Life in our Foothills November 2023 – A welder forging art – Joe Cooper

Published 1:00 pm Thursday, November 16, 2023

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Joe Cooper will tell you that he’s just a welder, but if you look at his work you understand that he’s truly an artist who uses welding to create beauty. 

“It’s exciting to see that flame, that bright, bright flame and all this metal melting,” says Cooper. 

Cupola light fixtures made by Cooper

Cooper first experienced that excitement as a teenager in 1968 working a summer job at a metal fabrication company where his father also worked in their hometown of Jackson, Mississippi. After graduating from high school, he went to Georgia Tech in Atlanta and got a degree in industrial engineering. During an internship, he had the chance to travel across Europe and became interested in different cultures, especially their art and crafts. After graduation he accepted a job at the world’s largest manufacturer of welding equipment and supplies but as a sales representative and not a welder.

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“I was so excited by the diversity I had seen in my travels in Europe and frustrated by my own lack of knowledge about this whole incredible world we live in that I gave my parents the bad news that I was going to quit my job for this world-class company and I was going to be in graduate school in anthropology,” recalls Cooper. “That was going to complete my education so I could get on with the rest of my life because I didn’t feel like my engineering degree was sufficient for that.”

Cooper with one of his light fixtures

Cooper did his graduate work at Tulane University studying world cultures and human evolution. He worked welding jobs on the side at a shipyard, petrochemical plants and on oil platforms in the Gulf of Mexico. While living in New Orleans he met several metal artists who sold their welded artwork at local galleries.

“I didn’t have Internet or television, I wasn’t married and didn’t have kids so I had the time and wanted to start making artistic things using welding,” says Cooper. “I was trying to work on my ability to make leaves, and fountains and panels and candlesticks using welding.”

Cooper working in the metal shop at TACS

In 1983 Cooper apprenticed with metal artist Lee Robertson at his studio in Missouri.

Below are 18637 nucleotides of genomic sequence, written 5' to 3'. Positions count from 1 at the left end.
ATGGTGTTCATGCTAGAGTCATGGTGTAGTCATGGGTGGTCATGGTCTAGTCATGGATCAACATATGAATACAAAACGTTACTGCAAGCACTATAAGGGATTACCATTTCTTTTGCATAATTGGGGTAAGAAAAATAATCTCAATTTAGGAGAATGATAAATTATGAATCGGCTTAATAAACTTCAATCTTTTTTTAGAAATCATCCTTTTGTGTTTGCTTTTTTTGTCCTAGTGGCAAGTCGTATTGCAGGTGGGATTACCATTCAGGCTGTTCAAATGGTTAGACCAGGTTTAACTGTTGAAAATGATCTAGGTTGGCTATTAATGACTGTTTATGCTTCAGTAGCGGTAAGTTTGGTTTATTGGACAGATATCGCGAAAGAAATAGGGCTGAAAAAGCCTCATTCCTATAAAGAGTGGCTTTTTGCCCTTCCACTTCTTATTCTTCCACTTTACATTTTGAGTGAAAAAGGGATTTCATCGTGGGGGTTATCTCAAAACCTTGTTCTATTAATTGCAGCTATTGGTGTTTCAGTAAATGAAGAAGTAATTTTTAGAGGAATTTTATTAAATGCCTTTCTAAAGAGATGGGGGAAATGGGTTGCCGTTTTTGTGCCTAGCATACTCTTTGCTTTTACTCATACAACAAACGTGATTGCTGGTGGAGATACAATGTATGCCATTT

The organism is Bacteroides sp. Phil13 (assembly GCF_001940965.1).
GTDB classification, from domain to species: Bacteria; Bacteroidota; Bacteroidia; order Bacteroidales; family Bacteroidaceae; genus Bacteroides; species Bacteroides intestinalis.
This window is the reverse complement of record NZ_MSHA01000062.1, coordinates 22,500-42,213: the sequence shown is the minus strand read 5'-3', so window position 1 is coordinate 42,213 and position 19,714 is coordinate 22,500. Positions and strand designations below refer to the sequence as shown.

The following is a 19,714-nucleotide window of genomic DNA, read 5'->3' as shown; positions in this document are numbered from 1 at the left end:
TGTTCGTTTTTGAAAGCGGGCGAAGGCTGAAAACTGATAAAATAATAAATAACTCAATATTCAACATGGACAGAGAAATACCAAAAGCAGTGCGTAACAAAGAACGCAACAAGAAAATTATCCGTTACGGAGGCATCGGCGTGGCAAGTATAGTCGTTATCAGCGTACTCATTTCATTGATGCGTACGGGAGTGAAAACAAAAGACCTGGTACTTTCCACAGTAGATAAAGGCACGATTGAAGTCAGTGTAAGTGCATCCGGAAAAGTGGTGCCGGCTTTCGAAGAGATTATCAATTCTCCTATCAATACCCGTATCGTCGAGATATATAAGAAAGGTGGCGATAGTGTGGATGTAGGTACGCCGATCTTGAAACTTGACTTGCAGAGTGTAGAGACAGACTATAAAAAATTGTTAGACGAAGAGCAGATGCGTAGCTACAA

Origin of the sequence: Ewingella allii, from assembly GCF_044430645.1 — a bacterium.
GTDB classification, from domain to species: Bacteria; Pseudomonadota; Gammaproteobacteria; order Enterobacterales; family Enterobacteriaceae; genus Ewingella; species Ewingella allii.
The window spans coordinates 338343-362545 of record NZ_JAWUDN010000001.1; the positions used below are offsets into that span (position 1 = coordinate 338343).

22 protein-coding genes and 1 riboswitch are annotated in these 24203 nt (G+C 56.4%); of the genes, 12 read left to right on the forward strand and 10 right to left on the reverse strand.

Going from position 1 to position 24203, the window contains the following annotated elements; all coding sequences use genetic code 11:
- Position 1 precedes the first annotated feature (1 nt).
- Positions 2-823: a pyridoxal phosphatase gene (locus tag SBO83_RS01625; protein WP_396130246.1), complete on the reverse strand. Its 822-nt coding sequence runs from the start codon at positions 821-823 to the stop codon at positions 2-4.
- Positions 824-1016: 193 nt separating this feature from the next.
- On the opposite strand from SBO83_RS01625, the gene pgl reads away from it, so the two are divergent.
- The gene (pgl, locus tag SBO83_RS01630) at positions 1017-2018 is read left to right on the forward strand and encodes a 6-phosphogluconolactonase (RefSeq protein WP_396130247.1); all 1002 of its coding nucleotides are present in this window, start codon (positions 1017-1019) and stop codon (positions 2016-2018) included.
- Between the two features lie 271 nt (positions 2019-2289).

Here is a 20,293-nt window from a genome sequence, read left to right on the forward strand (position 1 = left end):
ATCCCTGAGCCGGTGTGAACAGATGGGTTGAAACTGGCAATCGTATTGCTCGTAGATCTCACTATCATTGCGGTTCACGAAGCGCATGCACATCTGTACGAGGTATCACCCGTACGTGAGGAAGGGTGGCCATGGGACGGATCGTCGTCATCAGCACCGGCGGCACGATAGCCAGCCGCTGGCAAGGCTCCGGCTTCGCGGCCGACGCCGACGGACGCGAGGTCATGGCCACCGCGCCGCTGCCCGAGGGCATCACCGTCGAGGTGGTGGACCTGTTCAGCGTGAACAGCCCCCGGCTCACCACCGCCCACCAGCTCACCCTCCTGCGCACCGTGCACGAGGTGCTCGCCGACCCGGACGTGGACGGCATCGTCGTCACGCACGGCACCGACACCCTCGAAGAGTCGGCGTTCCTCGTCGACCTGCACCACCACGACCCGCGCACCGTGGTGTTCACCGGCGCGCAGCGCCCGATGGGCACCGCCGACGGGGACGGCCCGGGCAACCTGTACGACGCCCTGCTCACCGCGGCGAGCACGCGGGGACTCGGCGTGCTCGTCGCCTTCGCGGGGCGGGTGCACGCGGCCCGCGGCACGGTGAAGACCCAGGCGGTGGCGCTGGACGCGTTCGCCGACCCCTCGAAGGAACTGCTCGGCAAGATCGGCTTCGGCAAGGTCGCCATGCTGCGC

“He developed the copper textured bronze process and expanded it in so many wonderful, high-level ways,” says Cooper. 

Cooper incorporated Robertson’s process into his own work making large-scale lighting fixtures and lanterns, sculptures and other pieces. In 1986 he took a job at Arthur Silverman’s sculpture studio in New Orleans, which not only earned him a paycheck but also allowed him to continue to learn and hone his craft working with an accomplished sculptor. 

Cooper’s bronze Morris atop Tryon clocktower

In 1993 Cooper moved from New Orleans to Sarasota, Florida and resumed his work as an independent metal artist. A friend selling real estate in the resort community of Kiawah Island in South Carolina introduced him to some architects looking for custom fixtures for the homes they were building.

“Instead of putting things in galleries hoping that somebody, someday will walk by and buy them I started finding out that you could get a commission to do something for these architects,” says Cooper. “What they wanted mostly was lighting fixtures because they were building these incredibly high-end houses for people who had traveled all over the world and they didn’t want the ordinary things that you could buy in a lighting fixture store. If other people had one like it, they didn’t want it. They wanted custom made and they could afford it.”

Cooper teaching at TACS

In 1997 Cooper moved to western North Carolina and continued to do custom metal work on commission for the architects on Kiawah and later launched a website to advertise his work on-line. In 2003 he settled in Tryon and as the demand for his commissioned work increased, he teamed up with local metal artists Bill Ratterree, Patti Peake and Jared Scott to help him meet the demands of his customers. 

“They don’t want one lighting fixture to go by the front door, they want two by the front door, three by the side door, four on the patio and then they want a chandelier in the lobby and a bigger one in the main room and there’s a deadline,” says Cooper. 

A “flower” chandelier made by Cooper

Cooper says his business took a hit after the housing recession and after marrying his wife Cathy Brettman in 2012 he decided it was time to move on from running his own business. In 2014 he took a job making custom lighting fixtures for the Heirloom Companies near Campobello which works with architects, designers and homeowners to provide high-end custom lighting fixtures and other décor for homes and businesses. 

Cooper working in the metal shop at TACS

Cooper spends some of his off time serving on the Polk County Appearance Commission and teaching his copper textured bronze technique at the Tryon Arts and Crafts School, which he believes is the only place where it’s being taught. He hopes to pass on a passion that has brought so much joy, not only to him, but also to the people who see his work. 

A light fixture and plaque Cooper made outside the metal shop at TACS

“If the work is successful, it grabs your attention, maybe for just a moment or a second or maybe even longer, but all of the sudden you’re noticing something,” says Cooper. “That’s what I want them to get out of it, to notice. It makes my face smile.”

A “branch” chandelier made by Cooper